McKinley Morganfield

Some issues that may need resolution: did the terminated employees sign anything as a condition to receiving the severance pay? If so, the signed documents may include a release of all claims against the employer. I'm not an employment law attorney so I cannot say if those releases are valid. There is certainly economic "duress" argument that might invalidate the releases.

David Frakt

McKinley -

Yes, Charlotte law wanted the faculty members to sign a general release in order to get the severance pay. My client refused to sign. All the faculty members that I spoke understood that if they signed and took the money, they would probably be forfeiting any legal claims.

former prof

They did a RIF at Coastal in 2013. I wonder if that RIF declaration was also faulty?


Hope you can pierce the corporate veil; when it comes to Sterling Partners I think "deep pockets" is an understatement.

The only potential conflict of interest I can see is if they call you as a witness, though that would be fairly contrived.


Very curious to see what you unearth during discovery

anon JD/MD

Given the contempt that Infilaw has for their own students and alumni, I bet that their attorney did not attend one of the Infilaw schools.

"Not Derek Tokaz"


What would you see as a realistic and positive outcome in this matter? The complaint isn't that the faculty shouldn't have been terminated at all, but rather just that the process was defective. And the claim doesn't seem to be that but for the defective process, the faculty would have stayed.

Are you asking for something beyond a written copy of the plan and a town hall meeting to voice grievances before the exact same faculty members are sacked?

The remedy here isn't that they get their jobs back, it's that they get the appropriate dog and pony show before being terminated. Is there anything to gain other than maybe a few more weeks of pay?


David, God bless you because you are in the right LEGALLY but I have been through this process as a professor at one of the schools you mentioned. I can tell you how this will play out.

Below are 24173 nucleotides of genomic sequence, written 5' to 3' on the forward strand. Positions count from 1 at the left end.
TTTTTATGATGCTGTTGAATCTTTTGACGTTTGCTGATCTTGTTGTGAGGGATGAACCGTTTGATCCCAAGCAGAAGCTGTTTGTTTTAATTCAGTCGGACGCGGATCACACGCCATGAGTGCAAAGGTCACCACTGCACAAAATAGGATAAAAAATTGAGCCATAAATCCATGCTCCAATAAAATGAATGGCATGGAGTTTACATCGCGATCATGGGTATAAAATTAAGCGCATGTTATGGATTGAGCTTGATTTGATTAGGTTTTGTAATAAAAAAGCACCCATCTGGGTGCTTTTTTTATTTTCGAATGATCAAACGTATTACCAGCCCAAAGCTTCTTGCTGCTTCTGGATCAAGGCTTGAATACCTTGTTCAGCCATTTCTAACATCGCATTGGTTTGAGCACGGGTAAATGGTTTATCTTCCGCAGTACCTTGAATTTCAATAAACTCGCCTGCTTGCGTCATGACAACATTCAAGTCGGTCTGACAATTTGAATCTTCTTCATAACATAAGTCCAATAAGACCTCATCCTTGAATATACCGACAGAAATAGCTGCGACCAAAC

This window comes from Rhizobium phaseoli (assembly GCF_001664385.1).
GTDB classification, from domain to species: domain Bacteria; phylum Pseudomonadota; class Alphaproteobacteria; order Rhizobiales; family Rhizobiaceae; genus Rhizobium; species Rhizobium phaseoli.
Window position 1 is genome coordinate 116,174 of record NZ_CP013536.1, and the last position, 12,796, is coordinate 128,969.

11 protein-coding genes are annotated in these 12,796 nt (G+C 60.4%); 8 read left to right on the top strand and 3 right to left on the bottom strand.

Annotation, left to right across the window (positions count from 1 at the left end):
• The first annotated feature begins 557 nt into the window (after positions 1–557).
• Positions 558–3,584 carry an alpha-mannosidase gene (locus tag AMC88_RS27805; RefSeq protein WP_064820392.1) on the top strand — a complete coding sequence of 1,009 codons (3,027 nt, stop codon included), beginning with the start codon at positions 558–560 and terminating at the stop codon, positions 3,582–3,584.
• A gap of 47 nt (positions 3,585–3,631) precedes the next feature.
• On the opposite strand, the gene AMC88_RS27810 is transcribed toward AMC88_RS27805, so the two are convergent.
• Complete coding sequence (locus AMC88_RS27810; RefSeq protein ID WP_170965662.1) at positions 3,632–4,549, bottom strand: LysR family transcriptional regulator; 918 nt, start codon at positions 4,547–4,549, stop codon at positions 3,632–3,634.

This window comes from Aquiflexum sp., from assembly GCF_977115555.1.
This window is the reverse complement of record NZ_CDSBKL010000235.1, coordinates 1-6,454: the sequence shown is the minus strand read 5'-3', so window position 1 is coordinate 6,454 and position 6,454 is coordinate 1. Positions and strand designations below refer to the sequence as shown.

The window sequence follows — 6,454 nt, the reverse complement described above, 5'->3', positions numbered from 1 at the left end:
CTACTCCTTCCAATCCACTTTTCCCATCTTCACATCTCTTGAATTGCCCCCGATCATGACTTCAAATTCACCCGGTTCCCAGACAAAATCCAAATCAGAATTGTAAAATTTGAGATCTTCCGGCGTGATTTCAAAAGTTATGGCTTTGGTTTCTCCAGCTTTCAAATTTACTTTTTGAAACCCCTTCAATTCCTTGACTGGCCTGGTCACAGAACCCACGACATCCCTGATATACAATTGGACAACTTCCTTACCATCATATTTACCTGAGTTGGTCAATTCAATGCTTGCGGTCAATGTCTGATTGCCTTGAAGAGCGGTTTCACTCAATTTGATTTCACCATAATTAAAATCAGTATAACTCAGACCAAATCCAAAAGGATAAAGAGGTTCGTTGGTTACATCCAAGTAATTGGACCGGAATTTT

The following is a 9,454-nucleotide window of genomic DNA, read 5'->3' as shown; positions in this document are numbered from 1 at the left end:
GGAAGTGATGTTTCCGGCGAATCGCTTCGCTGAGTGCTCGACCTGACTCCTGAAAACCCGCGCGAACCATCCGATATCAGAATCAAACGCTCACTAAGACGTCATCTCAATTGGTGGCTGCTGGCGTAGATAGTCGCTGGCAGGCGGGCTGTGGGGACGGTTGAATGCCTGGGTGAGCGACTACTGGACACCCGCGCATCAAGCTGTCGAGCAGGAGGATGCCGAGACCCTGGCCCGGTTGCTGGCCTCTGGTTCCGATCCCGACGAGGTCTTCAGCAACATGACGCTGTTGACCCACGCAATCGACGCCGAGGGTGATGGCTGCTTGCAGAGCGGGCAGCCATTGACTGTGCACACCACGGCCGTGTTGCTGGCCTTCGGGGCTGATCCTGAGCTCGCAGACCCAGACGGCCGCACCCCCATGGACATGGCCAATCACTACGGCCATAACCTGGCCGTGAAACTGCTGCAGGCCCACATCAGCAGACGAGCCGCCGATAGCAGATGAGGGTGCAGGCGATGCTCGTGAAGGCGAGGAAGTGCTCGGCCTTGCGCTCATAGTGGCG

1) They will claim that the faculty handbook is not binding. They will also claim that their own contract is nonbinding and thus your clients were at-will (no, I am not making this up, they will claim that their own contract is not a contract).
2) They will force you into arbitration and pick someone highly antilabor as the arbitrator.
3) They will bury you with discovery requests and dig into the medical and personal lives of your clients.
4) The ABA will be useless even though the ABA requirements for law schools also contain provisions protecting professors from this conduct by the law school: this is because the ABA are part of the problem since all the administrators involved are part of the accreditation group which is a huge conflict of interest (I know, I sued the ABA to close the revolving door, and I lost the suit). The only way a school gets accreditation is to hire the ABA consultants, who then go to work at the school as Deans, and that is how the schools magically get accredited. It's a racket.
5) They will have secret files on each of your clients. For example, the Dean will have written a letter to himself, signed by himself, affirming some rumor that a security guard heard from a student about your professor -- and it will be admitted into evidence despite the hearsay rule.
6) It will end in a spitting contest and you and everyone else will be covered in spit.
7) If it does get to Court in NC, the judge will be an idiot who is friends with the lawyers for the school, or who cannot think their way out of a paper bag.

You have no idea what you are up against.